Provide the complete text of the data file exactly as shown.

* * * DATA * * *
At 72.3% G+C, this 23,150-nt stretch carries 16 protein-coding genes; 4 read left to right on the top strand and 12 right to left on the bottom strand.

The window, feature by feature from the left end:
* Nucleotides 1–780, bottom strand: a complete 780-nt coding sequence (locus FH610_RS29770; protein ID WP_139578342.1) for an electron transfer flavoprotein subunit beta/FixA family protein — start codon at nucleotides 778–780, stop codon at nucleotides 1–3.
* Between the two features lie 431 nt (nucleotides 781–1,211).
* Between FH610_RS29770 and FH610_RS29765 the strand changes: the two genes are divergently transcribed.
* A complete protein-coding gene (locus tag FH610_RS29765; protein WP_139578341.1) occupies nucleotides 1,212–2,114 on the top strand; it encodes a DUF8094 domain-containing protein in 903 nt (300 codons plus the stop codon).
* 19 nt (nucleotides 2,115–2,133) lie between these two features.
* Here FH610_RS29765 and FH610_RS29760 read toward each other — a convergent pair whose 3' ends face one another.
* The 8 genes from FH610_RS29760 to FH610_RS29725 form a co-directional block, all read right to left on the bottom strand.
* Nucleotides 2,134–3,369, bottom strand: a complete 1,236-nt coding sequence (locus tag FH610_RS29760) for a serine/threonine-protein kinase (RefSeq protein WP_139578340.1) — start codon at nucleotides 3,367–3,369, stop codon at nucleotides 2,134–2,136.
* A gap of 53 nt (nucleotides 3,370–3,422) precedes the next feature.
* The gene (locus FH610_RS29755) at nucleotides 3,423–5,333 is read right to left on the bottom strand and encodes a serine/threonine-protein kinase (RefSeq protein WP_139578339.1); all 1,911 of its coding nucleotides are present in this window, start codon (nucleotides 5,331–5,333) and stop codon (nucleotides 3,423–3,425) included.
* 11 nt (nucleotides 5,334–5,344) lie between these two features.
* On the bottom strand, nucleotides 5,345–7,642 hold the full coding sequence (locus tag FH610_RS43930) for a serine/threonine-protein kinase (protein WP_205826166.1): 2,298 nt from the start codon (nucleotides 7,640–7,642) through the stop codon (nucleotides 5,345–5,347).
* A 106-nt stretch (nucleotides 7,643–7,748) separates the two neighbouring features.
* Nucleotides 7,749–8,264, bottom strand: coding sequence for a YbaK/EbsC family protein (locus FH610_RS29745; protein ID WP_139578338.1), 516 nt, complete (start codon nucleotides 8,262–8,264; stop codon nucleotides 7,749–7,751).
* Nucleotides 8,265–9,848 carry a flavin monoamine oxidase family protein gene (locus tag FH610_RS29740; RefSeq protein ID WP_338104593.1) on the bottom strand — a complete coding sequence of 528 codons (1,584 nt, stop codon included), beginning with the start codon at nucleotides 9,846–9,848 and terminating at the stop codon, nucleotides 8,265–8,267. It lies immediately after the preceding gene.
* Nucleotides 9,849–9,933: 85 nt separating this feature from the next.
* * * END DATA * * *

At 72.3% G+C, this 23,150-nt stretch carries 16 protein-coding genes; 4 read left to right on the top strand and 12 right to left on the bottom strand.

The window, feature by feature from the left end:
* Nucleotides 1–780, bottom strand: a complete 780-nt coding sequence (locus FH610_RS29770; protein ID WP_139578342.1) for an electron transfer flavoprotein subunit beta/FixA family protein — start codon at nucleotides 778–780, stop codon at nucleotides 1–3.
* Between the two features lie 431 nt (nucleotides 781–1,211).
* Between FH610_RS29770 and FH610_RS29765 the strand changes: the two genes are divergently transcribed.
* A complete protein-coding gene (locus tag FH610_RS29765; protein WP_139578341.1) occupies nucleotides 1,212–2,114 on the top strand; it encodes a DUF8094 domain-containing protein in 903 nt (300 codons plus the stop codon).
* 19 nt (nucleotides 2,115–2,133) lie between these two features.
* Here FH610_RS29765 and FH610_RS29760 read toward each other — a convergent pair whose 3' ends face one another.
* The 8 genes from FH610_RS29760 to FH610_RS29725 form a co-directional block, all read right to left on the bottom strand.
* Nucleotides 2,134–3,369, bottom strand: a complete 1,236-nt coding sequence (locus tag FH610_RS29760) for a serine/threonine-protein kinase (RefSeq protein WP_139578340.1) — start codon at nucleotides 3,367–3,369, stop codon at nucleotides 2,134–2,136.
* A gap of 53 nt (nucleotides 3,370–3,422) precedes the next feature.
* The gene (locus FH610_RS29755) at nucleotides 3,423–5,333 is read right to left on the bottom strand and encodes a serine/threonine-protein kinase (RefSeq protein WP_139578339.1); all 1,911 of its coding nucleotides are present in this window, start codon (nucleotides 5,331–5,333) and stop codon (nucleotides 3,423–3,425) included.
* 11 nt (nucleotides 5,334–5,344) lie between these two features.
* On the bottom strand, nucleotides 5,345–7,642 hold the full coding sequence (locus tag FH610_RS43930) for a serine/threonine-protein kinase (protein WP_205826166.1): 2,298 nt from the start codon (nucleotides 7,640–7,642) through the stop codon (nucleotides 5,345–5,347).
* A 106-nt stretch (nucleotides 7,643–7,748) separates the two neighbouring features.
* Nucleotides 7,749–8,264, bottom strand: coding sequence for a YbaK/EbsC family protein (locus FH610_RS29745; protein ID WP_139578338.1), 516 nt, complete (start codon nucleotides 8,262–8,264; stop codon nucleotides 7,749–7,751).
* Nucleotides 8,265–9,848 carry a flavin monoamine oxidase family protein gene (locus tag FH610_RS29740; RefSeq protein ID WP_338104593.1) on the bottom strand — a complete coding sequence of 528 codons (1,584 nt, stop codon included), beginning with the start codon at nucleotides 9,846–9,848 and terminating at the stop codon, nucleotides 8,265–8,267. It lies immediately after the preceding gene.
* Nucleotides 9,849–9,933: 85 nt separating this feature from the next.